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Nassau judge denies bid to set aside rape conviction of Nicki Minaj's brother

Nicki Minaj's brother Jelani Maraj leaves the Nassau

Nicki Minaj's brother Jelani Maraj leaves the Nassau County Courthouse in Mineola on Nov. 9, 2017. Photo Credit: Howard Schnapp

A Nassau judge Tuesday denied a bid from star rapper Nicki Minaj's brother to set aside a verdict convicting the Baldwin man of raping his now-former stepdaughter — saying any jury misconduct wasn't enough for a reversal.

A jury in November 2017 convicted Jelani Maraj, then 38, of sexually assaulting the child victim after a trial in which the defense claimed the allegations were fabricated to try to extort $25 million from the defendant’s famous sister.

The victim had testified Maraj called her "his puppet" and raped her repeatedly between April and November 2015 while her mother was at work. Prosecutors said during the trial the abuse began when the girl was 11.

State Supreme Court Justice Robert McDonald said in announcing his ruling Tuesday in Nassau County Court that "not every misstep by a juror rises to the inherent and prejudicial level at which reversal is required."

Maraj, the judge said, failed to meet the "burden of proof that any misconduct here created a significant risk that a substantial right of the defendant was prejudiced."

Maraj is now facing up to life in prison following his convictions on charges of predatory sexual assault on a child and child endangerment. He's scheduled for sentencing on Nov. 18.

Nassau District Attorney's Office spokesman Brendan Brosh said prosecutors would "reserve comment for sentencing."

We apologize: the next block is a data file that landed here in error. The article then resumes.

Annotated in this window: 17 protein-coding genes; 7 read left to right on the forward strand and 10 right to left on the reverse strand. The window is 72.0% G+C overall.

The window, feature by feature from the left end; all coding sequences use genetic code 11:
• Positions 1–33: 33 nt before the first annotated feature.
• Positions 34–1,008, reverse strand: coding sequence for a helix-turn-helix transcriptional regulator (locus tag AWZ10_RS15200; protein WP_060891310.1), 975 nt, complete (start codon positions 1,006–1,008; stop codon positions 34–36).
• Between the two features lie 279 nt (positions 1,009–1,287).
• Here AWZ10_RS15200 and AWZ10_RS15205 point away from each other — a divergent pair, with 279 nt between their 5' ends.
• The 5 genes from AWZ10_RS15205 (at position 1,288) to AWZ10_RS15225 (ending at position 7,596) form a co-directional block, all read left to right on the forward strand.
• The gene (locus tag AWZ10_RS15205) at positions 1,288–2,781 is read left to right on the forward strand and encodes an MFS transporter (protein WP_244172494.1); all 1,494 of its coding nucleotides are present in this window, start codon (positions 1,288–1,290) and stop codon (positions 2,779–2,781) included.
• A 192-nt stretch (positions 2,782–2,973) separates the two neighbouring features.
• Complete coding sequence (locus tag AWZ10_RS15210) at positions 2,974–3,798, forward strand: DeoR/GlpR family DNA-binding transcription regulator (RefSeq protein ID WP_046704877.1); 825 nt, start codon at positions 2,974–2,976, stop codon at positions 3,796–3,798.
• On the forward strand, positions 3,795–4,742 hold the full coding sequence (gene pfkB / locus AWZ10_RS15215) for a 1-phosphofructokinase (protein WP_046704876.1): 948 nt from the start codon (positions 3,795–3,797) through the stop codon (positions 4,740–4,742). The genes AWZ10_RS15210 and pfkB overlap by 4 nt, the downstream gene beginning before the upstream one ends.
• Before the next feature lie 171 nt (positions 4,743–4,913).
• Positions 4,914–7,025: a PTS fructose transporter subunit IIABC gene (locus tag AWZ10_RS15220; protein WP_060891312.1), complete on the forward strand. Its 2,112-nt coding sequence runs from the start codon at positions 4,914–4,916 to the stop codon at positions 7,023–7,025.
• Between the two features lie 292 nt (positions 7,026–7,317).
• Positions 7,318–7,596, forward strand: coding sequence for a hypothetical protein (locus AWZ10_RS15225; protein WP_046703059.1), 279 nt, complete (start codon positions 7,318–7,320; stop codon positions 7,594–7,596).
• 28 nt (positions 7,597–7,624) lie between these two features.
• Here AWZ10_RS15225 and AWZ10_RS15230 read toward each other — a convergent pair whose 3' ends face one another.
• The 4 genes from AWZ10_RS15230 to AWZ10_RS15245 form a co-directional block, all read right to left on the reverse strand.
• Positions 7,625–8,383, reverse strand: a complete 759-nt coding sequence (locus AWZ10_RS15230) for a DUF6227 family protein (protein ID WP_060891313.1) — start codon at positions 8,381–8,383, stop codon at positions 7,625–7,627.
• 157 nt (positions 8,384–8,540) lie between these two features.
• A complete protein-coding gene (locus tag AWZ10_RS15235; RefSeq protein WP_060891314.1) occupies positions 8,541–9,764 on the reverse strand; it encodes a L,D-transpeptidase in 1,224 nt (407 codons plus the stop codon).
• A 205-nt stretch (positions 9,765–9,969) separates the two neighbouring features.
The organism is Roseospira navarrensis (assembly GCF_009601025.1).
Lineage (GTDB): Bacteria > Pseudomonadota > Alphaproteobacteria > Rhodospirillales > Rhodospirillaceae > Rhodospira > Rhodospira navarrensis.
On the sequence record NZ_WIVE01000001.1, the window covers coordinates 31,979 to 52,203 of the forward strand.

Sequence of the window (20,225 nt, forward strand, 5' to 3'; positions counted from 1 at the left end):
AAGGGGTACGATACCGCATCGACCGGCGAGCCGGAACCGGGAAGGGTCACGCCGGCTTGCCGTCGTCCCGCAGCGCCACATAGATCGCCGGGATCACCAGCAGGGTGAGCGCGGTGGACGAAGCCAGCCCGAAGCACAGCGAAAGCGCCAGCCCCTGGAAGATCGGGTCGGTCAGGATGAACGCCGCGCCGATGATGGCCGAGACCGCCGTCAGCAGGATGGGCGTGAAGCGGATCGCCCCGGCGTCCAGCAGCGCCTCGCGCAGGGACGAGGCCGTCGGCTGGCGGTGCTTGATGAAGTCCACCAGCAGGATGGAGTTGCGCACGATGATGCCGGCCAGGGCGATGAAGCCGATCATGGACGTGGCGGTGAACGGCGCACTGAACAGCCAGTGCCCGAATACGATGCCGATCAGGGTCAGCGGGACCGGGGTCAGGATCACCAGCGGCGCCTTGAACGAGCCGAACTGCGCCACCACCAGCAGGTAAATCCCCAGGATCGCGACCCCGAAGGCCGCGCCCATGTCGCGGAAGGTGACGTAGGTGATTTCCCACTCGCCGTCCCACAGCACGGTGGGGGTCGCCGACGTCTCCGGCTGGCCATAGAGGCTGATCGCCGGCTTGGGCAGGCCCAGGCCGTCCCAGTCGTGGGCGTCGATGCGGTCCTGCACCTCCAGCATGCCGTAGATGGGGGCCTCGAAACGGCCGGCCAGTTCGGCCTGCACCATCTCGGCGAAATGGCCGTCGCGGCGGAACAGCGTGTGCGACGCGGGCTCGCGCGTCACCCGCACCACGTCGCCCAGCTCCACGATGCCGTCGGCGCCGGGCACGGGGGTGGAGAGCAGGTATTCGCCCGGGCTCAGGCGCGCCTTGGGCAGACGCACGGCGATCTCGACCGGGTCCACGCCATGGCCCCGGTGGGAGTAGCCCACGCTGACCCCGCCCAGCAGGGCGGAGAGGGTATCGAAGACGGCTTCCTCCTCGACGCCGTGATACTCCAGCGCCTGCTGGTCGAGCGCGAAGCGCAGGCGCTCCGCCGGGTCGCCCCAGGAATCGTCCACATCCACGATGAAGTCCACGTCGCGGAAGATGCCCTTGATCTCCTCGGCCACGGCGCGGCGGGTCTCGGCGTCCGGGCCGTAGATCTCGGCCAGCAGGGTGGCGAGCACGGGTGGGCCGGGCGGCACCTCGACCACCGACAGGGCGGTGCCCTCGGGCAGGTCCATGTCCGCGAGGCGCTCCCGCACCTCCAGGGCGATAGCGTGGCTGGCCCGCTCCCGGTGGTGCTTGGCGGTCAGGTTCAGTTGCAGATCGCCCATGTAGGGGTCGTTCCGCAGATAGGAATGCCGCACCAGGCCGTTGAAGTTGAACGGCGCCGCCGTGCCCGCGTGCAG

But Maraj's trial attorney, David Schwartz, said "there was clear jury misconduct."

He added that "outside influences," including social media posts and news articles, "affected that verdict" of "at least a few" jurors.

Attorney Stephen Scaring, who will handle an appeal for Maraj, said jurors "seem not to be able to resist" turning on their cellphones.

"The problem, of course, is that the information they're getting is so damaging to one side or the other that once it happens, it really in my view precludes a fair trial," Scaring said.

The defendant's mother, Carol Maraj, called the decision "unfair" after leaving court.

She said she read the transcripts of what previously had been sealed court records from the jury misconduct hearing and noted that "at least seven people" admitted to looking at blogs during the trial.

"The jurors admitted that they were swayed by TV, radio, the bloggers ... listening to what the comments were. Can you tell me why juror misconduct was not proven today? ... This is ridiculous," Carol Maraj said.

McDonald's decision followed an inquiry of jurors that began a year after the verdict and that took place in a sealed courtroom.

The inquiry began after the defense provided an affidavit from an alternate juror stating that jurors talked about the case against McDonald’s instructions, speculating about Jelani Maraj’s guilt before deliberations.

According to the affidavit, a number of jurors said early in the trial they believed Maraj was guilty, and one said if Nicki Minaj didn’t show up to testify, her brother was guilty.

The prosecution opposed tossing the verdict and provided affidavits from seven of the 12 deliberating jurors. 

Those jurors said they didn’t talk about the case before deliberations, and denied exposure to blogs, newspaper articles, TV shows and social media posts on the case during the trial. 

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